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Grapefruit and problem solving

how to eat grapefruit

I enjoy eating grapefruit. This might put me in the minority; I understand that many folks out there believe that grapefruit tastes like the touching your tongue to the terminals of a nine-volt battery. (If you fall into that camp, read on…this post may be useful to you in some other way). But for me, this softball-sized fruit is refreshing and delicious.

Eating grapefruit has always been a no-brainer for me. Figuring out HOW to eat grapefruit, on the other hand…that’s where it gets tricky. You can’t bite into it like an apple, and it doesn’t easily peel like a banana (side note: if you’ve never peeled a banana from the non-stem end, try it). Grapefruit also claims the rare honor of having its own utensil—the saw-inspired grapefruit spoon, with its narrow bowl and serrated edges.

For years, I sliced grapefruit in half and used some combination of a knife and grapefruit spoon to dig out the edible parts (which I believe are called the fruit’s “flesh”—that weirds me out a bit, so I won’t use the term here). I figured that somewhere along the way, mankind had collectively solved the “how to eat grapefruit” problem with the grapefruit spoon.  And who was I to question that?

Fortunately for me, my mom and dad are fruit visionaries. At some point a few years ago, we were having dinner at their house and they served a fruit tray containing, among other things, piles of grapefruit. However, they didn’t serve them up in halves with a grapefruit spoon, a knife, a bib, and a grim “good luck, son” pat on the back. No, these were beautiful, clean segments of edible grapefruit blessedly devoid of any peel. Grapefruit in the raw.  Grapefruit unchained. It was delicious and so incredibly easy to enjoy…as simple as eating slices of an apple.

This prompted me, of course, to ask, “How in the world did this happen?  Wasn’t it a lot of trouble?  How did you convince your grapefruit to cooperate?” Their answer (which in hindsight seems so incredibly obvious): “We peel our grapefruit. It’s a lot easier that way.”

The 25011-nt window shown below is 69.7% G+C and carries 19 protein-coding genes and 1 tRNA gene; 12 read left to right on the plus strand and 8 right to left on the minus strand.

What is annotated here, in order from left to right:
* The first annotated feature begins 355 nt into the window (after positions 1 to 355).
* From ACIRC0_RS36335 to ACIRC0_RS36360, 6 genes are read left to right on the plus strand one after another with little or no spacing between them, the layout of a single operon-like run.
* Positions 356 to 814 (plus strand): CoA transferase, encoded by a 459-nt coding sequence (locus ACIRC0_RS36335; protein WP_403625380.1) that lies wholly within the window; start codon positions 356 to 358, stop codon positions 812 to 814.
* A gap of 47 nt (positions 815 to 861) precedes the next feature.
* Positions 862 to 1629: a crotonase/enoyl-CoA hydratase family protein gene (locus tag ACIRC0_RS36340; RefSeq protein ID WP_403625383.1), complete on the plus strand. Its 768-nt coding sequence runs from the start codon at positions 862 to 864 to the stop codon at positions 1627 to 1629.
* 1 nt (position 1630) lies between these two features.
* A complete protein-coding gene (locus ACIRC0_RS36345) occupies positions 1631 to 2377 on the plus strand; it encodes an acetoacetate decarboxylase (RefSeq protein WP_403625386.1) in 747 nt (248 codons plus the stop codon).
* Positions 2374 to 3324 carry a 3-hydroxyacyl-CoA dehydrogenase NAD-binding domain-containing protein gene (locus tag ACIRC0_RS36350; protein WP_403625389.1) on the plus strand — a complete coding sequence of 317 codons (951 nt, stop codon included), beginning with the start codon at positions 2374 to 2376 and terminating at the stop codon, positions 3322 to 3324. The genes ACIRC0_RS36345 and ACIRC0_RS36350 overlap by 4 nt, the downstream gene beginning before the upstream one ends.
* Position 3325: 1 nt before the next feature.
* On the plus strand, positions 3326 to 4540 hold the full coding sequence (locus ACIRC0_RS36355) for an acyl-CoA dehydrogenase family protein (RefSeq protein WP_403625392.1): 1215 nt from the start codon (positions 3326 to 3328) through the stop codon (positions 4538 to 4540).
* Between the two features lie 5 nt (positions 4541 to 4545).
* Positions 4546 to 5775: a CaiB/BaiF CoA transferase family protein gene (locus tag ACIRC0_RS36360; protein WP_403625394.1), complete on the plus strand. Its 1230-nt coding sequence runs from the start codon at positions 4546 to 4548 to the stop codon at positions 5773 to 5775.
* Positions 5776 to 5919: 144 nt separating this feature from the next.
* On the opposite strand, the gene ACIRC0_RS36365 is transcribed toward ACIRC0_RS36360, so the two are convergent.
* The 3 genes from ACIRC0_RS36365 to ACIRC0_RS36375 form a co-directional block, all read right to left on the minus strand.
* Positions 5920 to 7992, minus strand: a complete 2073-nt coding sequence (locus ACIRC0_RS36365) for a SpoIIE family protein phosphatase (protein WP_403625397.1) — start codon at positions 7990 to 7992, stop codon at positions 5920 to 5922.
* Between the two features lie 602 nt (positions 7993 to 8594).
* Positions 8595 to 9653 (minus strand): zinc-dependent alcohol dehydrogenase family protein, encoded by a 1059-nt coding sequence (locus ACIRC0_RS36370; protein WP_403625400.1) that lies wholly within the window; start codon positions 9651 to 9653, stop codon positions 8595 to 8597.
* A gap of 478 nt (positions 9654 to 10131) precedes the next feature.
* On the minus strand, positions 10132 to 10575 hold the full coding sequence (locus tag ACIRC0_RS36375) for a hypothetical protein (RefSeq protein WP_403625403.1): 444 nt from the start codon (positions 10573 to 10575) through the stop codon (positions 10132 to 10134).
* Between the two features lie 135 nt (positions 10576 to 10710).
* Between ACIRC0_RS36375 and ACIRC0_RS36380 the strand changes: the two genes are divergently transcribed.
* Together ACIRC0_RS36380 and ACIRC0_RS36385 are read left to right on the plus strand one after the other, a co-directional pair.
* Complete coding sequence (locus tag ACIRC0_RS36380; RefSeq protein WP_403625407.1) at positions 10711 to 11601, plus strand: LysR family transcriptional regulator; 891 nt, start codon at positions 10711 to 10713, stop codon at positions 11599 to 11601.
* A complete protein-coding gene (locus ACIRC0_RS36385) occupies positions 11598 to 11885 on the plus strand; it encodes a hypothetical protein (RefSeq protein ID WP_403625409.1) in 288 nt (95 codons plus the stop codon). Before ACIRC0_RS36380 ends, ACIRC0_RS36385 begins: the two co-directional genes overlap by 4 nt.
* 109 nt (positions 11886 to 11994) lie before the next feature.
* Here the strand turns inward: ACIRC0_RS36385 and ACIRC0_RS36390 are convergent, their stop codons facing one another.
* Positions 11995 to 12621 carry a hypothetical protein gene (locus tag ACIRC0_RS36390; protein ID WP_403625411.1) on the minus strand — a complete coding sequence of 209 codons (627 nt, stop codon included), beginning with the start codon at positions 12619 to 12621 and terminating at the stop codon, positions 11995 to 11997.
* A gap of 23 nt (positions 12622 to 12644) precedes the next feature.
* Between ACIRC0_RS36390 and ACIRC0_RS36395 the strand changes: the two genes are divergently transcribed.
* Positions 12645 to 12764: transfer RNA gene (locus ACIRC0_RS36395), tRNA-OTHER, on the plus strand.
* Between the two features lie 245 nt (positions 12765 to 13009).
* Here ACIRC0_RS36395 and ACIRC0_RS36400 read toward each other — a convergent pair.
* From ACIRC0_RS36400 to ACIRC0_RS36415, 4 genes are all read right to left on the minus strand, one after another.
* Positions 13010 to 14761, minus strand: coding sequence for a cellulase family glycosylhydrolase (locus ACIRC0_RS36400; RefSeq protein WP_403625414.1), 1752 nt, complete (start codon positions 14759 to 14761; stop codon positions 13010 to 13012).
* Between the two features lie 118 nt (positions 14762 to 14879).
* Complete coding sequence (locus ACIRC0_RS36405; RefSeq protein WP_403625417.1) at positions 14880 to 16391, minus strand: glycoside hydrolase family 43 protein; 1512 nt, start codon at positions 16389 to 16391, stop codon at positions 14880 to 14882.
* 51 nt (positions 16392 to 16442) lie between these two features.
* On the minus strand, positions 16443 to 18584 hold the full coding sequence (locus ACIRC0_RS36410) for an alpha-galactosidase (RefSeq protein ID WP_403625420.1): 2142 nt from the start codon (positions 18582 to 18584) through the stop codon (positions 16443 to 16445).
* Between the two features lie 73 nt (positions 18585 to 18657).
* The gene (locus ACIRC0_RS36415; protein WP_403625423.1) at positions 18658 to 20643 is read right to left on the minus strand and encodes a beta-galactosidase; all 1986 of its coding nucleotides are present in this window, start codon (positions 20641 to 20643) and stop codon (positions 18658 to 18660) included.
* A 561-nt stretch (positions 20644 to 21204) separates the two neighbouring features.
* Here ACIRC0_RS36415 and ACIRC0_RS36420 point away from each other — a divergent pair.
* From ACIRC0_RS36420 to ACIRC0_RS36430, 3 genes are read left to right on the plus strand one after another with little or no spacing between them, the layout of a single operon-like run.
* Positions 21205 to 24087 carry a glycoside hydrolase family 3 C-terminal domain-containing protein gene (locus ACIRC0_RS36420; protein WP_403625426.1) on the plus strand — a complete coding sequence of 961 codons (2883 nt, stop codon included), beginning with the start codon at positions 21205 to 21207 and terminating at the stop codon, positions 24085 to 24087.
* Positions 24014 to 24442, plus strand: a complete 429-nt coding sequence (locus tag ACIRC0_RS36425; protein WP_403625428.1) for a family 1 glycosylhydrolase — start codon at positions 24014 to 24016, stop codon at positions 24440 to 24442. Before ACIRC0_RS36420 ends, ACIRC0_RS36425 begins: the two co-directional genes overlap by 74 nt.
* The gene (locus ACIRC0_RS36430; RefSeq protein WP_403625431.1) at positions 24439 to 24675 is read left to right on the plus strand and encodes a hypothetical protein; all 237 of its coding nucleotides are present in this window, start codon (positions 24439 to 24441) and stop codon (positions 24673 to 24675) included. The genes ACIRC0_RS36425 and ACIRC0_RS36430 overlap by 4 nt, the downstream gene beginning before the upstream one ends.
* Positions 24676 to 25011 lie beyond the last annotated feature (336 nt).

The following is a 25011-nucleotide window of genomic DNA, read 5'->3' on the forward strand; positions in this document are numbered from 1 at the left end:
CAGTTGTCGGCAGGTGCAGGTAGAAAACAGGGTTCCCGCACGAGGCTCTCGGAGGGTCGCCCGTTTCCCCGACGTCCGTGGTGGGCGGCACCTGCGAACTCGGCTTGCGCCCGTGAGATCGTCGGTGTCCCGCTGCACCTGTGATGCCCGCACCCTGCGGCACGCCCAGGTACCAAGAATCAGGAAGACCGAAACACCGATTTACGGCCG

And it turns out they’re right. If you’re wondering how to eat grapefruit in a way that minimizes stress, mess, and wasted time, just score the peel with a knife or citrus peeler. Then peel that bad boy like it’s an overgrown orange, separate the segments of fruit, and enjoy.

Since that revelation, my consumption of grapefruit has increased dramatically. And my use of the grapefruit spoon, that abomination of a kitchen utensil, has entirely ended. I keep it around the kitchen, though, as a reminder of my youthful ignorance. And just in case someone ever barges into my house and offers to give me a million dollars if I’m able to saw through a shoestring with any spoon in my utensil drawer.

I said that this post might be useful to you grapefruit-haters, so here’s where I’m going to try to deliver on that promise. Instead of thinking only in terms of how to eat grapefruit, apply this story to any sort of problem or challenge you’re facing at work or at home. Are you blindly trusting that the solution everyone else is applying is the right one? Is it possible that some new piece of technology (e.g.—the grapefruit spoon) is actually hindering your efficiency? And are there wise people outside of your usual brain trust who might just help you solve a problem with an approach you hadn’t previously considered?

As always, I love helping business and non-profits solve problems—contact me to get started!